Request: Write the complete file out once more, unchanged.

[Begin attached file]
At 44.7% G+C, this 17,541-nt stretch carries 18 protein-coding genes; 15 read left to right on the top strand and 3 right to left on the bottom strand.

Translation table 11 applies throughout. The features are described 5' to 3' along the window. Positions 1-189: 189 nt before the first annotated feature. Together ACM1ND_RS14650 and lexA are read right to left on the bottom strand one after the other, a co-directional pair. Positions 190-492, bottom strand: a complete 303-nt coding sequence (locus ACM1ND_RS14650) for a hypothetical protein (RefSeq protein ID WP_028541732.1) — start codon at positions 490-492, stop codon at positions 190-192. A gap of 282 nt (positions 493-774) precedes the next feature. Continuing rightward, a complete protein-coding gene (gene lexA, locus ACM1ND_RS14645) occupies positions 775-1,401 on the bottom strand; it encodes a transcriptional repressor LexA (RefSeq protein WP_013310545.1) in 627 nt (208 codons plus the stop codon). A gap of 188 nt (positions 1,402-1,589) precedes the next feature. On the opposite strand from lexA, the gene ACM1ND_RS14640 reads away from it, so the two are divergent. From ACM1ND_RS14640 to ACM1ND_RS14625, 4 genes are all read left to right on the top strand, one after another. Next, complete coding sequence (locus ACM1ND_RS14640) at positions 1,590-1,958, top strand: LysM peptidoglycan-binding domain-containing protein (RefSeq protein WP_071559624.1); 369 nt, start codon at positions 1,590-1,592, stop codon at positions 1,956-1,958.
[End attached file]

At 44.7% G+C, this 17,541-nt stretch carries 18 protein-coding genes; 15 read left to right on the top strand and 3 right to left on the bottom strand.

Translation table 11 applies throughout. The features are described 5' to 3' along the window. Positions 1-189: 189 nt before the first annotated feature. Together ACM1ND_RS14650 and lexA are read right to left on the bottom strand one after the other, a co-directional pair. Positions 190-492, bottom strand: a complete 303-nt coding sequence (locus ACM1ND_RS14650) for a hypothetical protein (RefSeq protein ID WP_028541732.1) — start codon at positions 490-492, stop codon at positions 190-192. A gap of 282 nt (positions 493-774) precedes the next feature. Continuing rightward, a complete protein-coding gene (gene lexA, locus ACM1ND_RS14645) occupies positions 775-1,401 on the bottom strand; it encodes a transcriptional repressor LexA (RefSeq protein WP_013310545.1) in 627 nt (208 codons plus the stop codon). A gap of 188 nt (positions 1,402-1,589) precedes the next feature. On the opposite strand from lexA, the gene ACM1ND_RS14640 reads away from it, so the two are divergent. From ACM1ND_RS14640 to ACM1ND_RS14625, 4 genes are all read left to right on the top strand, one after another. Next, complete coding sequence (locus ACM1ND_RS14640) at positions 1,590-1,958, top strand: LysM peptidoglycan-binding domain-containing protein (RefSeq protein WP_071559624.1); 369 nt, start codon at positions 1,590-1,592, stop codon at positions 1,956-1,958.